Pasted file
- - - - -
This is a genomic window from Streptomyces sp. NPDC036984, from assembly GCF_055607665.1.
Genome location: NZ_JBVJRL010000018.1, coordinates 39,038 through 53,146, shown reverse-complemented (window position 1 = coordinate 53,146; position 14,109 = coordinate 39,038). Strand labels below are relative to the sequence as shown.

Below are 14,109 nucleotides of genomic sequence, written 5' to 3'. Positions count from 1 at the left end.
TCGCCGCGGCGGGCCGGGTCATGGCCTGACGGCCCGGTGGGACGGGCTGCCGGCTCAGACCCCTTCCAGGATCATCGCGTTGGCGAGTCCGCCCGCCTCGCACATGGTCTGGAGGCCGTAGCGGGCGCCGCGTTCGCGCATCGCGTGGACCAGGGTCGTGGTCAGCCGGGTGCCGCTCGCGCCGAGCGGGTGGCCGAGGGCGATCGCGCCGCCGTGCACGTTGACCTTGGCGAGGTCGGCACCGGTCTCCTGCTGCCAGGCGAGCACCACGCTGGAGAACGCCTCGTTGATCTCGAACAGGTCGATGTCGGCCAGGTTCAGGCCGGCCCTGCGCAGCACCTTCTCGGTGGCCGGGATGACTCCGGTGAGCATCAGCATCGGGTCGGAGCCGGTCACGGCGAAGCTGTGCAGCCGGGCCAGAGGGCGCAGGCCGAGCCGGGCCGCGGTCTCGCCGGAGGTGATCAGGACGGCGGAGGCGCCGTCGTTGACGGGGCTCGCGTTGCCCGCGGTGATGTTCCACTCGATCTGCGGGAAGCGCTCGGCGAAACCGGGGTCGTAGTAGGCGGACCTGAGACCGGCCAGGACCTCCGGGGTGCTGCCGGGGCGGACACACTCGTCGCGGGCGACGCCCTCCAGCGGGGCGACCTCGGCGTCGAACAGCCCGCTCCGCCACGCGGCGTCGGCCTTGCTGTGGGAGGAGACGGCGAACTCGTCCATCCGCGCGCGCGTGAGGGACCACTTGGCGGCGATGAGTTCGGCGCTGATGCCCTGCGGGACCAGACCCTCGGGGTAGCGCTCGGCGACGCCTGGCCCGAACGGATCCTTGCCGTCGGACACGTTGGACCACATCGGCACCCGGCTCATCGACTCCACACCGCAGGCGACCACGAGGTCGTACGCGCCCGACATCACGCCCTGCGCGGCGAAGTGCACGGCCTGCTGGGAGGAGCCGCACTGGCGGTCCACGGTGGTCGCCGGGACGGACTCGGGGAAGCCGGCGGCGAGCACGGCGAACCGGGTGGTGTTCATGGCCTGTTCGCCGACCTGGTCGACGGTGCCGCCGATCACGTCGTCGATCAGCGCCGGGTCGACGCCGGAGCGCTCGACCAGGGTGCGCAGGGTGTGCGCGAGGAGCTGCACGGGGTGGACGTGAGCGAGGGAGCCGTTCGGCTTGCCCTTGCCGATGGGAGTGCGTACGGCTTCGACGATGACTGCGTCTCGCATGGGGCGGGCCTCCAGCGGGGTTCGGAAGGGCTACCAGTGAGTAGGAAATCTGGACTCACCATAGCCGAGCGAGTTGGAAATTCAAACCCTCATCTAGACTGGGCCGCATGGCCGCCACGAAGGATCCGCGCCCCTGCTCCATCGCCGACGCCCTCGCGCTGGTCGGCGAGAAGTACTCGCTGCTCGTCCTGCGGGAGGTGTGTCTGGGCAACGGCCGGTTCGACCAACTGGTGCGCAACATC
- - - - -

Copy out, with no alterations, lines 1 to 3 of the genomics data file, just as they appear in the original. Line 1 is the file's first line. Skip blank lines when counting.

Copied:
This is a genomic window from Streptomyces sp. NPDC036984, from assembly GCF_055607665.1.
Genome location: NZ_JBVJRL010000018.1, coordinates 39,038 through 53,146, shown reverse-complemented (window position 1 = coordinate 53,146; position 14,109 = coordinate 39,038). Strand labels below are relative to the sequence as shown.

Below are 14,109 nucleotides of genomic sequence, written 5' to 3'. Positions count from 1 at the left end.